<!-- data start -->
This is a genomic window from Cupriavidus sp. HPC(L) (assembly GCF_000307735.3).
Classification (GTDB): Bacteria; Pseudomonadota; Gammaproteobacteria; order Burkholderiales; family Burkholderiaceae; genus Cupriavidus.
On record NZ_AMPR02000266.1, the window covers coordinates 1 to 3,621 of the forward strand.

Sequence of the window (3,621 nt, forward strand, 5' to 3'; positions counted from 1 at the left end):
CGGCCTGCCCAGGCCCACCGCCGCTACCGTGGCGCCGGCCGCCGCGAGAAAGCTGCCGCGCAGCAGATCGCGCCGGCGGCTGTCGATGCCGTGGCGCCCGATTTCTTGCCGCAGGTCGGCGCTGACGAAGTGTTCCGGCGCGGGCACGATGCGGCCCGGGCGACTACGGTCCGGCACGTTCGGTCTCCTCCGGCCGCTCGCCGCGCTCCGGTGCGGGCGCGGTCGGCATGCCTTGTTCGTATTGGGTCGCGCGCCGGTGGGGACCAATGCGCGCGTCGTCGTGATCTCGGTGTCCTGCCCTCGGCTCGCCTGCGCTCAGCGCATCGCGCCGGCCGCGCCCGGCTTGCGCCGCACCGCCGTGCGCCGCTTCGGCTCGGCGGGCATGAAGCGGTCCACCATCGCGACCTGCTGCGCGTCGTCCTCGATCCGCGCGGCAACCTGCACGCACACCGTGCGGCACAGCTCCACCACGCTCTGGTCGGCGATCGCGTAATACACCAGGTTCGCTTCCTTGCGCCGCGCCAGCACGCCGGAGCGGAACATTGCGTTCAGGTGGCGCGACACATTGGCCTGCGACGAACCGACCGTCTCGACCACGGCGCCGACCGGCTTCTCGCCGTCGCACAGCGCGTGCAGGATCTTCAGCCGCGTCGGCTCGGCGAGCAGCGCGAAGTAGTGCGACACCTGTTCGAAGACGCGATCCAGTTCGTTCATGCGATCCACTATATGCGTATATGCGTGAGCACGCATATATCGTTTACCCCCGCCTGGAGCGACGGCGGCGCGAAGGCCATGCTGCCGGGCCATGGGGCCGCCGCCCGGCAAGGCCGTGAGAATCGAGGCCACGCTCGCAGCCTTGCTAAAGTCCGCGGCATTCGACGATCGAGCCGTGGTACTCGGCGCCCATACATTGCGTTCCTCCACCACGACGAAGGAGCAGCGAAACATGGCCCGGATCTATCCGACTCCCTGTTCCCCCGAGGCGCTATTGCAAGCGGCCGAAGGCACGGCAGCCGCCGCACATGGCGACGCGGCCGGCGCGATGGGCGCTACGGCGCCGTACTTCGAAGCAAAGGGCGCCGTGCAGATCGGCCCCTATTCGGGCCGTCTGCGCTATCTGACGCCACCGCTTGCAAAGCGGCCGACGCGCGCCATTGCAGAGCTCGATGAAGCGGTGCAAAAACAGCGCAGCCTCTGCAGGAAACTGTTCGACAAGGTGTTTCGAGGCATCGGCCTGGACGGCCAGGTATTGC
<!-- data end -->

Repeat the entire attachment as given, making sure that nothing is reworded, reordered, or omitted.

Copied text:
This is a genomic window from Cupriavidus sp. HPC(L) (assembly GCF_000307735.3).
Classification (GTDB): Bacteria; Pseudomonadota; Gammaproteobacteria; order Burkholderiales; family Burkholderiaceae; genus Cupriavidus.
On record NZ_AMPR02000266.1, the window covers coordinates 1 to 3,621 of the forward strand.

Sequence of the window (3,621 nt, forward strand, 5' to 3'; positions counted from 1 at the left end):
CGGCCTGCCCAGGCCCACCGCCGCTACCGTGGCGCCGGCCGCCGCGAGAAAGCTGCCGCGCAGCAGATCGCGCCGGCGGCTGTCGATGCCGTGGCGCCCGATTTCTTGCCGCAGGTCGGCGCTGACGAAGTGTTCCGGCGCGGGCACGATGCGGCCCGGGCGACTACGGTCCGGCACGTTCGGTCTCCTCCGGCCGCTCGCCGCGCTCCGGTGCGGGCGCGGTCGGCATGCCTTGTTCGTATTGGGTCGCGCGCCGGTGGGGACCAATGCGCGCGTCGTCGTGATCTCGGTGTCCTGCCCTCGGCTCGCCTGCGCTCAGCGCATCGCGCCGGCCGCGCCCGGCTTGCGCCGCACCGCCGTGCGCCGCTTCGGCTCGGCGGGCATGAAGCGGTCCACCATCGCGACCTGCTGCGCGTCGTCCTCGATCCGCGCGGCAACCTGCACGCACACCGTGCGGCACAGCTCCACCACGCTCTGGTCGGCGATCGCGTAATACACCAGGTTCGCTTCCTTGCGCCGCGCCAGCACGCCGGAGCGGAACATTGCGTTCAGGTGGCGCGACACATTGGCCTGCGACGAACCGACCGTCTCGACCACGGCGCCGACCGGCTTCTCGCCGTCGCACAGCGCGTGCAGGATCTTCAGCCGCGTCGGCTCGGCGAGCAGCGCGAAGTAGTGCGACACCTGTTCGAAGACGCGATCCAGTTCGTTCATGCGATCCACTATATGCGTATATGCGTGAGCACGCATATATCGTTTACCCCCGCCTGGAGCGACGGCGGCGCGAAGGCCATGCTGCCGGGCCATGGGGCCGCCGCCCGGCAAGGCCGTGAGAATCGAGGCCACGCTCGCAGCCTTGCTAAAGTCCGCGGCATTCGACGATCGAGCCGTGGTACTCGGCGCCCATACATTGCGTTCCTCCACCACGACGAAGGAGCAGCGAAACATGGCCCGGATCTATCCGACTCCCTGTTCCCCCGAGGCGCTATTGCAAGCGGCCGAAGGCACGGCAGCCGCCGCACATGGCGACGCGGCCGGCGCGATGGGCGCTACGGCGCCGTACTTCGAAGCAAAGGGCGCCGTGCAGATCGGCCCCTATTCGGGCCGTCTGCGCTATCTGACGCCACCGCTTGCAAAGCGGCCGACGCGCGCCATTGCAGAGCTCGATGAAGCGGTGCAAAAACAGCGCAGCCTCTGCAGGAAACTGTTCGACAAGGTGTTTCGAGGCATCGGCCTGGACGGCCAGGTATTGC